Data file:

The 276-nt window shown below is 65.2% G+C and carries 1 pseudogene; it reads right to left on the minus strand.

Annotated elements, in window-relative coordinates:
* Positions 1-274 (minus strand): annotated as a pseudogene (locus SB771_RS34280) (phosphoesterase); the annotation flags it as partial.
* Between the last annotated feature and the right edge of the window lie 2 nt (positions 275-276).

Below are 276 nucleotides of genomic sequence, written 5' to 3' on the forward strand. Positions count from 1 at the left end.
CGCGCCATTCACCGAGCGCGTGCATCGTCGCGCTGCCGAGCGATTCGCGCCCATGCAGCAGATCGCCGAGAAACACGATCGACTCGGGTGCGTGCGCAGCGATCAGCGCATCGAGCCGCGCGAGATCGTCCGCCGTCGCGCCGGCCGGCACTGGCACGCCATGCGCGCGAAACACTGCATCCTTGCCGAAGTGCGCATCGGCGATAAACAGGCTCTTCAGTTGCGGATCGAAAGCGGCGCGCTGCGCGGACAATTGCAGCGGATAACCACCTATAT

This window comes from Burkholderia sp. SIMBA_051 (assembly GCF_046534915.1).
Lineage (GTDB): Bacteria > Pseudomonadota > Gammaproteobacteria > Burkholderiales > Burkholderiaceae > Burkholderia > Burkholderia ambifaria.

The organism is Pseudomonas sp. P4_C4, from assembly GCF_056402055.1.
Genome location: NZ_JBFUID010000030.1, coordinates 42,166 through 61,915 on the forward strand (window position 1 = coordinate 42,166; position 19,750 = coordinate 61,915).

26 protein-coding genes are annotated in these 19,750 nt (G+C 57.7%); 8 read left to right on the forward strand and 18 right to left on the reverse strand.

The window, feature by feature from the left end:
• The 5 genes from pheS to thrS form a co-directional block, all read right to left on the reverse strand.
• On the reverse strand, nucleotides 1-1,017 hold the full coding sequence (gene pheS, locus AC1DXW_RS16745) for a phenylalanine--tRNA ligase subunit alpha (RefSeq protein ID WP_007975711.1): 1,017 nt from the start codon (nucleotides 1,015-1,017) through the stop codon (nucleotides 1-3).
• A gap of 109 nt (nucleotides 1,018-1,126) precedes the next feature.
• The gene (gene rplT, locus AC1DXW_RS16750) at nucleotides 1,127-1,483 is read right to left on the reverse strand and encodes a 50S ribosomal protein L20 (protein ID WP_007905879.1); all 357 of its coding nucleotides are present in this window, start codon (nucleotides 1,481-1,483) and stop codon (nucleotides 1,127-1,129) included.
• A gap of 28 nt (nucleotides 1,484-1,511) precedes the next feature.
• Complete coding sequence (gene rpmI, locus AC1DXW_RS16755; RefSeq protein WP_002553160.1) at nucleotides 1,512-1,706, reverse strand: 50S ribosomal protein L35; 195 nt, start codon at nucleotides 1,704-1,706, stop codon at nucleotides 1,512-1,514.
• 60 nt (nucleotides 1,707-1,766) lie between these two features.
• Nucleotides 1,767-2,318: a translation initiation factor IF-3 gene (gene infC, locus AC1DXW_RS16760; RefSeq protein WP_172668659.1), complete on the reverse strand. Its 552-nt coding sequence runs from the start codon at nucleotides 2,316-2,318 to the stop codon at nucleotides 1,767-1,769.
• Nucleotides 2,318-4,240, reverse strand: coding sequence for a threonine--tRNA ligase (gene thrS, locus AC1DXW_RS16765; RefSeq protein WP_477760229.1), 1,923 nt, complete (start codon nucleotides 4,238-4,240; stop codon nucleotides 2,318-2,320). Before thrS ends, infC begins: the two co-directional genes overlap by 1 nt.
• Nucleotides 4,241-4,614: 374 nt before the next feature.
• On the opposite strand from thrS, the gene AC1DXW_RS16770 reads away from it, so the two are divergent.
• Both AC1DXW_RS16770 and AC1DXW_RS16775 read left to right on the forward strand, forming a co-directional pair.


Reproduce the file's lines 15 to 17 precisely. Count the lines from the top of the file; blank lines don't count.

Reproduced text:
• A gap of 109 nt (nucleotides 1,018-1,126) precedes the next feature.
• The gene (gene rplT, locus AC1DXW_RS16750) at nucleotides 1,127-1,483 is read right to left on the reverse strand and encodes a 50S ribosomal protein L20 (protein ID WP_007905879.1); all 357 of its coding nucleotides are present in this window, start codon (nucleotides 1,481-1,483) and stop codon (nucleotides 1,127-1,129) included.
• A gap of 28 nt (nucleotides 1,484-1,511) precedes the next feature.